Cape Cod Christmas, 1957

by Jane Sarah Staffier

As I was walking out the door the phone rang. I stubbornly refused to answer it, passing the tinsel-covered tree as I grabbed my car keys.

It could be Mom with a request to find that mincemeat in the jar, which seemed to have disappeared from the planet. Or it could be the choir director anxious about the new robes that were promised for the Christmas Eve service but still had not arrived.

My mind was awhirl with the presents I had left to buy, the few days I had to buy them and the large bite from my small budget it would take to accomplish all of this.

I went back to the ringing phone and coolly stood over it. Deep down I knew why I didn't answer it. I was afraid it was You-Know-Who, and that was over. Would he please let it go, so I could let it go?

I was trying hard but his face was in my dreams – the last thing I saw at night, my first thought in the morning. No one I met came close to him, to what we had, to the deep-down undeniable soul mates we were to each other.

I looked at the ornamented tree again, sure to be celebrating my own blue Christmas eating a turkey with Mom. The season of peace and love seemed to have passed me by, adding another layer of misery to it all.

It underscored what I didn't have, and no one I talked to seemed to understand. If I opened one more card and a wedding picture of a cute couple fell out, I would scream out loud. Bah humbug!

Ashamed of my thoughts, I put on a smile and reached down for the receiver and heard the other party hang up. Fine, I thought. I could go on with my day.

I opened the door and a rush of cold air enveloped me. I stood there, transfixed. A huge basket on the porch took my breath away. The simple eloquence of brilliant red roses and green leaves outlined against white snow spoke volumes. I'd heard the doorbell ring as I was taking a shower, but thought no more of it. I brought them inside and felt something against my leg.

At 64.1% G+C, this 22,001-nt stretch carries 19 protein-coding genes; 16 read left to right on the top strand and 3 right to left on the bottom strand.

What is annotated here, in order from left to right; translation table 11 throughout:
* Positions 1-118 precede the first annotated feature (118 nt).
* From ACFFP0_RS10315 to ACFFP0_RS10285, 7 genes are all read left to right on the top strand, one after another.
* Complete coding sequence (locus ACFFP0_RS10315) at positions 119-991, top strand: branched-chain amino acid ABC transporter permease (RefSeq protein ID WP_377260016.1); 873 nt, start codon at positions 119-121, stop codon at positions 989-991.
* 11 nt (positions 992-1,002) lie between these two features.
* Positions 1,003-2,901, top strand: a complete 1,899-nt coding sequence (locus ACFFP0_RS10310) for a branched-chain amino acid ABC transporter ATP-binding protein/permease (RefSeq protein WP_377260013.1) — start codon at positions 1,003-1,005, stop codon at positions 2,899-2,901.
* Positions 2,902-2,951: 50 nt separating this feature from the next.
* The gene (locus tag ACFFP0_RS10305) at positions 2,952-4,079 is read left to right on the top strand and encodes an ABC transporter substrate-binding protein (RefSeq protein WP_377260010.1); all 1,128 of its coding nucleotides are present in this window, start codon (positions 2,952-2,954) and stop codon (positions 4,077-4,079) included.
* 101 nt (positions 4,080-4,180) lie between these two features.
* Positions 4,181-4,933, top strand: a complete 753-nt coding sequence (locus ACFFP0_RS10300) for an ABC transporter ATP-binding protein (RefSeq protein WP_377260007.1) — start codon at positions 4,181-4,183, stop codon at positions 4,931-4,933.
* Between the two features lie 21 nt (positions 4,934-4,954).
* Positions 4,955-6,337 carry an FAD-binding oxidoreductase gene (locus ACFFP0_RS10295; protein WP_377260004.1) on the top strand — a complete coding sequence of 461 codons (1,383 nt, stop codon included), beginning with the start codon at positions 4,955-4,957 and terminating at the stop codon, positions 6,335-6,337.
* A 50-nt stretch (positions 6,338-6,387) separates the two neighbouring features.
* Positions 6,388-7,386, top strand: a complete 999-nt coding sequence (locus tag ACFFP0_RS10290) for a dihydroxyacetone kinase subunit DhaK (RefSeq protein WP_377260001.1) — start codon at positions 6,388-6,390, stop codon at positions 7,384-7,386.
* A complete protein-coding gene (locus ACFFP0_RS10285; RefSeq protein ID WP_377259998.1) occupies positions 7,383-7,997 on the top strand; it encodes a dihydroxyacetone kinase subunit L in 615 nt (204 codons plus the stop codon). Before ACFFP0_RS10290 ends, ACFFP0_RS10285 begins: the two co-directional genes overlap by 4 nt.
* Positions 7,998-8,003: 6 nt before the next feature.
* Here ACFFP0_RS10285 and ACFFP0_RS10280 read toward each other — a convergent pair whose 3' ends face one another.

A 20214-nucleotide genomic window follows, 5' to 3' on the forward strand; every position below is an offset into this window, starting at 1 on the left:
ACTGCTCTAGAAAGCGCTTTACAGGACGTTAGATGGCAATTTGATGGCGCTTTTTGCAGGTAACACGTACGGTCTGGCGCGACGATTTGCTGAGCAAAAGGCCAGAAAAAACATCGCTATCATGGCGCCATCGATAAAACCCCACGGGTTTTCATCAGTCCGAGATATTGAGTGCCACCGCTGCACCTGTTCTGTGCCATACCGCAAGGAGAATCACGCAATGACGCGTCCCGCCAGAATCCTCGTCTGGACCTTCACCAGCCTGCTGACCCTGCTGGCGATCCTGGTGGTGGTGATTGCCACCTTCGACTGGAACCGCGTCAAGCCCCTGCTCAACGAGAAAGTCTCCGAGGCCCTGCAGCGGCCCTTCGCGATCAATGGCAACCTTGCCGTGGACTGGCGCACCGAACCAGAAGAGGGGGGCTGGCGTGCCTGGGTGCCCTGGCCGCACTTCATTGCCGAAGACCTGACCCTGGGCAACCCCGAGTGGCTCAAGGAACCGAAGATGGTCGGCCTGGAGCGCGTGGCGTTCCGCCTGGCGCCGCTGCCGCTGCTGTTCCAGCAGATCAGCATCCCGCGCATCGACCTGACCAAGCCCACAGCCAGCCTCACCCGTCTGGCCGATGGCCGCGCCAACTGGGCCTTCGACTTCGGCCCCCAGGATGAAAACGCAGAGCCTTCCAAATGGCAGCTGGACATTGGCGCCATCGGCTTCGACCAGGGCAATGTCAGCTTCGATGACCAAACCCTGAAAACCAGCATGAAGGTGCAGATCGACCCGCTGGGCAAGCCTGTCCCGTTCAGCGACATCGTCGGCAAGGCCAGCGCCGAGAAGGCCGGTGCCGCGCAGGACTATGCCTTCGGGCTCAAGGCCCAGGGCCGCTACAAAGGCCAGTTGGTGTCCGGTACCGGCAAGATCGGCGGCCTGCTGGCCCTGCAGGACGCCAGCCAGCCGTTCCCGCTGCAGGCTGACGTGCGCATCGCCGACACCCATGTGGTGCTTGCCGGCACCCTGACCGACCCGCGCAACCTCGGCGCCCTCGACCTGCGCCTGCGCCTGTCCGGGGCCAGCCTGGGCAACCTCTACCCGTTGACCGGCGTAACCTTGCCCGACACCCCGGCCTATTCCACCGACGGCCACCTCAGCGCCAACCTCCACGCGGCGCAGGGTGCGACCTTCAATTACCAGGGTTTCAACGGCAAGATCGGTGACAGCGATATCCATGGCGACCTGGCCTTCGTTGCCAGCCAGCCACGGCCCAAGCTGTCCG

"Scottie!" The white terrier saw his chance and escaped across the yard in a trice, leaving a tell-tale trail of prints. He was already out of sight as I grabbed the leash and gave chase, glad to hear his jingle bell collar sounding in the crisp air.

What was that sound? A motorcycle nearby slowed down, then stopped. I turned the corner in time to see Scottie, tail wagging, scooped up by a laughing You-Know-Who. I slowed down to catch my breath. This is not going to be easy.

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"Merry Christmas, Gigi. How's this for timing?" A naughty dog in the arms of a naughty boyfriend, or ex-boyfriend, both adorable.

"Faultless!" I said icily, reaching for Scottie's collar, trying hard not to smile.

"Did you get them?" He bent down and whispered in my ear, patting Scottie and not letting him go.

"The roses?" I feigned ignorance badly. He nodded and broke into his irresistible 200-watt smile. "Thank you, but…." I began.

"Don't be cruel, Gigi. I want to—"

"Want to what?" I broke in, proudly tossing my ponytail, remembering the past and feeling every inch his match.

"I was wrong," he said humbly. "Gigi, can you ever forgive me for what I did to what we had?"

He was melting my heart. It didn't help that Scottie also looked contrite. I sighed and went to turn away, but he took my chin with his thumb and forefinger and turned my face up to his. "Please, Gigi. I've changed. Things will be great from now on, like the old days. You'll see."

I paused to consider life without him. Life with him.

"I'm asking for a chance with you. For me. For us. You got the roses?"

"They're beau-tiful." My voice caught as a tear made its way down my cheek.

"And the note?" He brushed away my tear with his finger.

"Scottie ran out the door. I didn't have a chance to read it. Wh-what did it say?" What could it say? My heart was pounding. I thought I'd faint.

"Darlin', now, what do you think?" His navy blue eyes were directed full on me. My cheeks were fiery hot in the tingling cold. I could not turn away. "You're all I want for Christmas. Now and always. Marry me, Gigi!" With a jingle of bells, Scottie barked and sprang to the ground as he took me in his arms.

"Yes, yes, yes, Elvis!"

Jane Sarah Staffier is a summer resident of Cape Cod.

A graduate from the University of Illinois, she has a Master's Degree in Library Science from Rutgers University, and a Master's Degree in Fine Arts from Boston University.

A former librarian at Harvard University, Jane currently enjoys teaching art in the Boston area as well as writing and illustrating the Casey series of cards and books.

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